Kapi Kapi = It means hello.
The Maleku are an indigenous tribe in Costa Rica located in the Guatuso Indigenous Reserve near the town of Guatuso (San Rafael de Guatuso). Around 600 aboriginal people live on the reserve, the reserve consists of various “palenques” or villages, and among them are Palenque Sol, Palenque Margarita and, the biggest, Palenque Tonjibe.
The Maleku have their own language (Maleku Jaika). While most Maleku speak Spanish, some elders speak only Maleku. Their economy relies on indigenous art: carvings, paintings, and musical instruments are their most popular items. Every member in the village, including children, makes some type of art or helps out by cutting and preparing the necessary balsa wood or fruit needed for the projects.
The Maleku use most of the money they earn to buy back the land they consider to be theirs, since their reserve is actually smaller than what is shown on maps. Surrounding fields have been sold to farmers who have cleared the Maleku forest to raise cattle.
The Maleku still invite people to visit their villages. Tourists who visit the villages get a better sense of the Maleku culture, even if it is somewhat diminished in modern times. They no longer live in their traditional houses, since the trees necessary to make them are now endangered. Today the villages mostly contain cement houses, but a couple of traditional houses still remain and are used for ceremonies as well as tourist attractions. The Maleku traditionally bury their dead directly inside their homes, so the dead are never forgotten.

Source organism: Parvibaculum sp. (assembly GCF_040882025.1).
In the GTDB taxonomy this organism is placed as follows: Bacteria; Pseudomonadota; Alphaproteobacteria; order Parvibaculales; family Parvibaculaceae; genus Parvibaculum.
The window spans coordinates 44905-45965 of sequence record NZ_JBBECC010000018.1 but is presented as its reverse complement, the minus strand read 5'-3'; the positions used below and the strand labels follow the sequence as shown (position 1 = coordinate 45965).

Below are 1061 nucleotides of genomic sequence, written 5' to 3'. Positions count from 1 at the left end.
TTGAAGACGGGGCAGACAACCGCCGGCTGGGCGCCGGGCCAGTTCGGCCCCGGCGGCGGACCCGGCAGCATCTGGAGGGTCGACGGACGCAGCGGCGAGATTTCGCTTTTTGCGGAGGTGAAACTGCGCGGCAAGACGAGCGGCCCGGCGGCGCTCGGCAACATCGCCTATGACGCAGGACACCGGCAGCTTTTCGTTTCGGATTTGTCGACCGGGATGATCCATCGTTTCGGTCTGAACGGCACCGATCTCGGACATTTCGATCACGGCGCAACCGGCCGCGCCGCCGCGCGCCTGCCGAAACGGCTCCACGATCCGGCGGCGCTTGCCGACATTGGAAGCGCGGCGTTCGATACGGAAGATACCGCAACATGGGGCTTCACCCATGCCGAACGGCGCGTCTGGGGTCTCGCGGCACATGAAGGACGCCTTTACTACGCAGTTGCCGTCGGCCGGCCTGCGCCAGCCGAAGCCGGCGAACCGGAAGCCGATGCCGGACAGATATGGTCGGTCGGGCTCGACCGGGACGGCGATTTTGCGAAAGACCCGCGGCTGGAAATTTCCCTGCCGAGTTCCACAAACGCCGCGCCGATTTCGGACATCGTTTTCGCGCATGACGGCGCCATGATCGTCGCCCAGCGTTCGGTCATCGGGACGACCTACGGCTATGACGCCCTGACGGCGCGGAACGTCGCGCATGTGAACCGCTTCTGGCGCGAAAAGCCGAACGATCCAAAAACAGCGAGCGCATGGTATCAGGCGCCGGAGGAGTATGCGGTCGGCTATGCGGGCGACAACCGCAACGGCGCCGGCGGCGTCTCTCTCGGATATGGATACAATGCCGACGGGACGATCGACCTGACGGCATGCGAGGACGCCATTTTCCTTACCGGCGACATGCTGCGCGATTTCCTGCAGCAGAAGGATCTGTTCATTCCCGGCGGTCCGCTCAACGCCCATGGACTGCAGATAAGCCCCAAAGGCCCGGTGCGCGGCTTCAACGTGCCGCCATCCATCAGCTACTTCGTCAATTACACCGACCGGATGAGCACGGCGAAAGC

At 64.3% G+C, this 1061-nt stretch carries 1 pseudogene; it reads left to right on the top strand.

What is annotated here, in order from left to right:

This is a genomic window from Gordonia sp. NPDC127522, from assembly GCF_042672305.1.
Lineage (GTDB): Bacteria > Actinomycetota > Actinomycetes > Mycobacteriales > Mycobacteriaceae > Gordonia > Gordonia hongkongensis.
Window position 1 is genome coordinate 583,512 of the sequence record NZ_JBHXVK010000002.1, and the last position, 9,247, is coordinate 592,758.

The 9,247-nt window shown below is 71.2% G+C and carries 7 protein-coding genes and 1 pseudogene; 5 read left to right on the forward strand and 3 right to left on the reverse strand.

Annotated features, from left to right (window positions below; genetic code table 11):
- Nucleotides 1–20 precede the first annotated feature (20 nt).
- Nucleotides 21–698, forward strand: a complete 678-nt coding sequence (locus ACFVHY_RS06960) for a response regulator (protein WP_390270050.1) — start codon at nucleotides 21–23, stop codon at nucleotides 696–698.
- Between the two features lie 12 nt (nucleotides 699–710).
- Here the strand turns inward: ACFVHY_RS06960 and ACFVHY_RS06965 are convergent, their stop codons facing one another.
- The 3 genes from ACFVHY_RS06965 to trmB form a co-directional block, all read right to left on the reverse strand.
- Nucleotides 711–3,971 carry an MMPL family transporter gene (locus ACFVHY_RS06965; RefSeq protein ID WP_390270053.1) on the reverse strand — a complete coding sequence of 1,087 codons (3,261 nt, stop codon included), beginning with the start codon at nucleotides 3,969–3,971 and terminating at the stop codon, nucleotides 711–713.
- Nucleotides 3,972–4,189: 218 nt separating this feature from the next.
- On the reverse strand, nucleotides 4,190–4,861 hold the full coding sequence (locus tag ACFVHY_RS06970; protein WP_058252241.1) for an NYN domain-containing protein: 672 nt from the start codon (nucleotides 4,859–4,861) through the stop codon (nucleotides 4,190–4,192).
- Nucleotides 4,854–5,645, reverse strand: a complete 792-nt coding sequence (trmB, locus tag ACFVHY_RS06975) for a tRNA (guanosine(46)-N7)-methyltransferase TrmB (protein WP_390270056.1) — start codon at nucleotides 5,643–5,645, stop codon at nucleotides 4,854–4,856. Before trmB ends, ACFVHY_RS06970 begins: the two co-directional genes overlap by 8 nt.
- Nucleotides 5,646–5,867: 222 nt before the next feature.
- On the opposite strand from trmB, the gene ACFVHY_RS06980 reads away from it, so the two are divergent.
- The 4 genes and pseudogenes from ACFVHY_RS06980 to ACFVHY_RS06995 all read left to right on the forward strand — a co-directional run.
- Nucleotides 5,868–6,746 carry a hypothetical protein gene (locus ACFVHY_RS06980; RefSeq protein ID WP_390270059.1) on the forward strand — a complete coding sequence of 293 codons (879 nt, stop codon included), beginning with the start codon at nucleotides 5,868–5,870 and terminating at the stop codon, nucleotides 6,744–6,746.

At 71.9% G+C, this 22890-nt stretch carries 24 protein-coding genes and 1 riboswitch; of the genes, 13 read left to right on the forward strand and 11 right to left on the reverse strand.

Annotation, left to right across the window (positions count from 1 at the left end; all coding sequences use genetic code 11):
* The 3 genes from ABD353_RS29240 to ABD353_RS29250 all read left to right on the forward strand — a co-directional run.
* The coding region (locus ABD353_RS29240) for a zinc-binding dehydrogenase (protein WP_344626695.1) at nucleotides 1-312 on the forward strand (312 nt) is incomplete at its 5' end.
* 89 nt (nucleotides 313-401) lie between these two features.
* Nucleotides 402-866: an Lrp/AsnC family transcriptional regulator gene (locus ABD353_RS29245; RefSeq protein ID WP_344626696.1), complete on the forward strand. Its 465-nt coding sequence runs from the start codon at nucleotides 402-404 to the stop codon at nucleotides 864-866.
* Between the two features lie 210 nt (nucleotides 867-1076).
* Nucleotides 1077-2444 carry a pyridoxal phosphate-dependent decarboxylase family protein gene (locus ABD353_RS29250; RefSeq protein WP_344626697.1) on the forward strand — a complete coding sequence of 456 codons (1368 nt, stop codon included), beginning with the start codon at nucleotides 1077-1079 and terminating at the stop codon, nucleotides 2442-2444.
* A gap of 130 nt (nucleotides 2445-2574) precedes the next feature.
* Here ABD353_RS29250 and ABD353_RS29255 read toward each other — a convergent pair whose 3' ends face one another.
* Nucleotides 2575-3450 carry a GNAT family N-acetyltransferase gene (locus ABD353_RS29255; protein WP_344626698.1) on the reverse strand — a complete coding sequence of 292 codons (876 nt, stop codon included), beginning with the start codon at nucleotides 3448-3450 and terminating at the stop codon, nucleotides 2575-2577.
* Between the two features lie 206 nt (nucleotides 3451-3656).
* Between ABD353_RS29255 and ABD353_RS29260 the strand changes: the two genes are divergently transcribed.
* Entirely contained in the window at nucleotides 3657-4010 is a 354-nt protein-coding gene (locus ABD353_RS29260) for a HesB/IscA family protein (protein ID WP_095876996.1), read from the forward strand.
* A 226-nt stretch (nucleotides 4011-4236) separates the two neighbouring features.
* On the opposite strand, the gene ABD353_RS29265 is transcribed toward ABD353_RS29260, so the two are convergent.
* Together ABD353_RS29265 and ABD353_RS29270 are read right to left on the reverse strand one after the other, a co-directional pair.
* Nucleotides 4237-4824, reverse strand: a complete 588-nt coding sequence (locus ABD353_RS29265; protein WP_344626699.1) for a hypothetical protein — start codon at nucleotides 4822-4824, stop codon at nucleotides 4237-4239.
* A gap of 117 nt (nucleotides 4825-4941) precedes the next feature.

Living in cement houses, the Maleku have had to acquire special permission from the Costa Rican government to bury their dead in their backyards. One can also visit the traditional local gardens of healing plants and admire the animals that still inhabit the surrounding rain forest, including toucans, frogs, and monkeys.
We grew up in the town of Guatuso, next to the Maleku Indian Reservation. We enjoy being involved in their community and appreciate the rich cultural history of the Maleku, we are part of them.
Afekapian = It means Thank you.